Treating Machines Like People:
I've been pondering writing a short essay on an interesting legal issue that I run into from time to time: When applying traditional legal doctrines to computers, when should courts model computers as people?

  Here are two examples to demonstrate the problem. In an Australian case, Kennison v. Daire, 160 C.L.R. 129 (1986), a man withdrew $200 (AU) from an offline Automatic Teller Machine (ATM) using an expired card from a closed account. Bank employees had programmed their computers to dispense money whenever a person used an ATM card from that bank using a proper password. When the ATMs were offline, however, the machines were programmed to dispense money without checking whether there was money in the relevant account, or even if the account was still open. The defendant in Daire intentionally exploited this defect, took the $200, and was charged and convicted of larceny. On appeal, he argued that he had not committed larceny because the bank, through the ATM, had consented to his taking the money. The High Court of Australia rejected the argument:
  The fact that the bank programmed the machine in a way that facilitated the commission of a fraud by a person holding a card did not mean that the bank consented to the withdrawal of money by a person who had no account with the bank. It is not suggested that any person, having the authority of the bank to consent to the particular transaction, did so. The machine could not give the bank's consent in fact and there is no principle of law that requires it to be treated as though it were a person with authority to decide and consent. The proper inference to be drawn from the facts is that the bank consented to the withdrawal of up to $200 by a card holder who presented his card and supplied his personal identification number, only if the card holder had an account which was current. It would be quite unreal to infer that the bank consented to the withdrawal by a card holder whose account had been closed.
  Compare this case with the U.S. Supreme Court's opinion in Smith v. Maryland, 442 U.S. 735 (1979). In Smith, the government asked the phone company to install a "pen register" machine on the suspect's phone to find out what numbers he was dialing. When the defendant placed a call to harass his victim, the pen register installed at the phone company recorded the outgoing numbers dialed on the call, confirming the call to the victim. The defendant argued that the surveillance violated his Fourth Amendment rights, but the Supreme Court rejected the claim relying in part on the equivalence between the pen register equipment and a person:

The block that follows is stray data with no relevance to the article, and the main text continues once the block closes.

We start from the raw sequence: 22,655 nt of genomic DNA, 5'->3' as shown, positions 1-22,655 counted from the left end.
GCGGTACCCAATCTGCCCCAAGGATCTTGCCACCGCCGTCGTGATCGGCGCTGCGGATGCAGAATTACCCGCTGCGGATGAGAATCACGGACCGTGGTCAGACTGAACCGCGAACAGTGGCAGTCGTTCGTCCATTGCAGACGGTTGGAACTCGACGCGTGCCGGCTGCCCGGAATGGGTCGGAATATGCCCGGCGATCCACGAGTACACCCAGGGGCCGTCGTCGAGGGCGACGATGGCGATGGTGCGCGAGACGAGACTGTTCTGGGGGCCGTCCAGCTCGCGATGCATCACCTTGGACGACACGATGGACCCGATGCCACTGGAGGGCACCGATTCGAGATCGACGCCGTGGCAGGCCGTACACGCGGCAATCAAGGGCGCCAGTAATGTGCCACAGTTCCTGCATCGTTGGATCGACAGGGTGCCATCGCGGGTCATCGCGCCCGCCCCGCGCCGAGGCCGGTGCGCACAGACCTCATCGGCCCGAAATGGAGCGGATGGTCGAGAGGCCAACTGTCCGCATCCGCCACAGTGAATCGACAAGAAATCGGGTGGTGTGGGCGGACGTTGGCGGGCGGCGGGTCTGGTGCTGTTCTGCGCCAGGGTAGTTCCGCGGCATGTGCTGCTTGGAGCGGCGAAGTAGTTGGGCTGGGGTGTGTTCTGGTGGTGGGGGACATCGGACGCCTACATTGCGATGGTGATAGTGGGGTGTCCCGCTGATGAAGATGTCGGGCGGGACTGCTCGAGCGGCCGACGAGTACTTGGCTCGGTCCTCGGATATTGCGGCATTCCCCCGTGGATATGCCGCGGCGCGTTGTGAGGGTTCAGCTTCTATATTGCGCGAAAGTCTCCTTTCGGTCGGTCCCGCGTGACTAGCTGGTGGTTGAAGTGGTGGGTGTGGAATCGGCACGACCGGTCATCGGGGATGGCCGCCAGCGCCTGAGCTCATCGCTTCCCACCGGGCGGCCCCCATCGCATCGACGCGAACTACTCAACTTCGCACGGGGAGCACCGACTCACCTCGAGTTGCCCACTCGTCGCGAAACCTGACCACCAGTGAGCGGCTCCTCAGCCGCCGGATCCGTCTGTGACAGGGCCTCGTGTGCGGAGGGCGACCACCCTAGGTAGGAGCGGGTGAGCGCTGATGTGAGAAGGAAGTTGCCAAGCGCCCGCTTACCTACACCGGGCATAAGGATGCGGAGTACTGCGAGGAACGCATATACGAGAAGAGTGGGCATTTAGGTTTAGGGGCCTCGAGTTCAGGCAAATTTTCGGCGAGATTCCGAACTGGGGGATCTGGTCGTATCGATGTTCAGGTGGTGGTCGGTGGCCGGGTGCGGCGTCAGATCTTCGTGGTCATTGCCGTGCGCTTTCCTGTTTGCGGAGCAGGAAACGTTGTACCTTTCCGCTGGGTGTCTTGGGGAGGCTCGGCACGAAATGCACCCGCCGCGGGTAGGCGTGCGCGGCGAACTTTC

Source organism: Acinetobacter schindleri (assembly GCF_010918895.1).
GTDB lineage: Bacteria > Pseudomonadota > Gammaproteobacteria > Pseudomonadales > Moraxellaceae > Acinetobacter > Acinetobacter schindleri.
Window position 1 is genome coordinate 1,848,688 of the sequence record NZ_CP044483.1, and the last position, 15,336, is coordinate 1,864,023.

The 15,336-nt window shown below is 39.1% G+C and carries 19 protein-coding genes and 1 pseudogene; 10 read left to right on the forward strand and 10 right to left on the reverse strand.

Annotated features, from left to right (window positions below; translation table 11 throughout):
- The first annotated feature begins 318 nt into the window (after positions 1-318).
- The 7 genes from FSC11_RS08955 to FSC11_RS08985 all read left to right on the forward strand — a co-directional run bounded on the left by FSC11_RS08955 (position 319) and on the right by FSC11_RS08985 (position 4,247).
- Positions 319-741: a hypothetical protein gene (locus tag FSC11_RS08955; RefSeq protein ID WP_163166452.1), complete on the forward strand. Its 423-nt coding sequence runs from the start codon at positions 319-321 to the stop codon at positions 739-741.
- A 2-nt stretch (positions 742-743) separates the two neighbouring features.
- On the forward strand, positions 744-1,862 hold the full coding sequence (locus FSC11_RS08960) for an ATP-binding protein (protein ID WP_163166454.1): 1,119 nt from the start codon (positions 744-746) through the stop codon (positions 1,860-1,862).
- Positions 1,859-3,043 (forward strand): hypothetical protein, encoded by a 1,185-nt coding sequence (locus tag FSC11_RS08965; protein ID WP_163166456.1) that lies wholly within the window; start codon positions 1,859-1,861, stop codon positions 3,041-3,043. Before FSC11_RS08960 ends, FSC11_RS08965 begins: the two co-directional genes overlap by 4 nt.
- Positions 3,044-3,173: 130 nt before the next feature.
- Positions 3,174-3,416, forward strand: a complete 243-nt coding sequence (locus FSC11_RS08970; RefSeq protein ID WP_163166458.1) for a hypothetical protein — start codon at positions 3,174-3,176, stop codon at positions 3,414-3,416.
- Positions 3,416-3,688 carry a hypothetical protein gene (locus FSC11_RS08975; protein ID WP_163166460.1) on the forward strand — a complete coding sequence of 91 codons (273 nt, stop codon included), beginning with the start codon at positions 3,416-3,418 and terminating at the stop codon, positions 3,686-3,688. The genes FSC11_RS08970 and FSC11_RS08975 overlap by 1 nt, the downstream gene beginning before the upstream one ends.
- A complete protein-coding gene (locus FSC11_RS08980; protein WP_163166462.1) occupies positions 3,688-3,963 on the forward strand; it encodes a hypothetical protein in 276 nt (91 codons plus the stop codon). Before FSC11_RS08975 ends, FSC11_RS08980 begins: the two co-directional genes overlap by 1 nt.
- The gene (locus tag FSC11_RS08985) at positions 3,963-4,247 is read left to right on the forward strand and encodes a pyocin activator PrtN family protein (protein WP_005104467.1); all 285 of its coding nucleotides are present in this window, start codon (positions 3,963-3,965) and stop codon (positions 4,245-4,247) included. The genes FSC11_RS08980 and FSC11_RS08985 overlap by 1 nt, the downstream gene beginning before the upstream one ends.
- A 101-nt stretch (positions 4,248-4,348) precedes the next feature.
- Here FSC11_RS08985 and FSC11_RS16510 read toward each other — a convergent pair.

The switching equipment that processed those numbers is merely the modern counterpart of the operator who, in an earlier day, personally completed calls for the subscriber. Petitioner concedes that if he had placed his calls through an operator, he could claim no legitimate expectation of privacy. We are not inclined to hold that a different constitutional result is required because the telephone company has decided to automate.
  Daire and Smith are interesting cases, I think, because the outcome apparently hinges on how to apply legal doctrines designed for people in the case of automated machines. The question is, do you treat the machine as a stand-in for a person, or do you treat it as something else? On one hand, the instinct to anthropomorphize computers seems natural; computers are designed to perform tasks on their user's behalf, and it's easy to model them as mechanical servants. On the other hand, computers are just machines, and pretending that they are people seems inappropriate in a wide range of cases.

  In any event, I'm intrigued by the question, as it seems to me that the issue probably comes up in lots of different contexts. It seems to me that a coherent perspective on the problem — such as a normative theory for how courts should resolve such claims in different contexts — might be quite useful. At the same time, I have no idea whether this ground has been well-covered elsewhere, especially outside U.S. law reviews, or whether it is at all worth pursuing. My hope is that the VC's crack commenters can offer some thoughts and insights. What do you think, dear readers — Cool idea, or trivial issue lacking any novelty?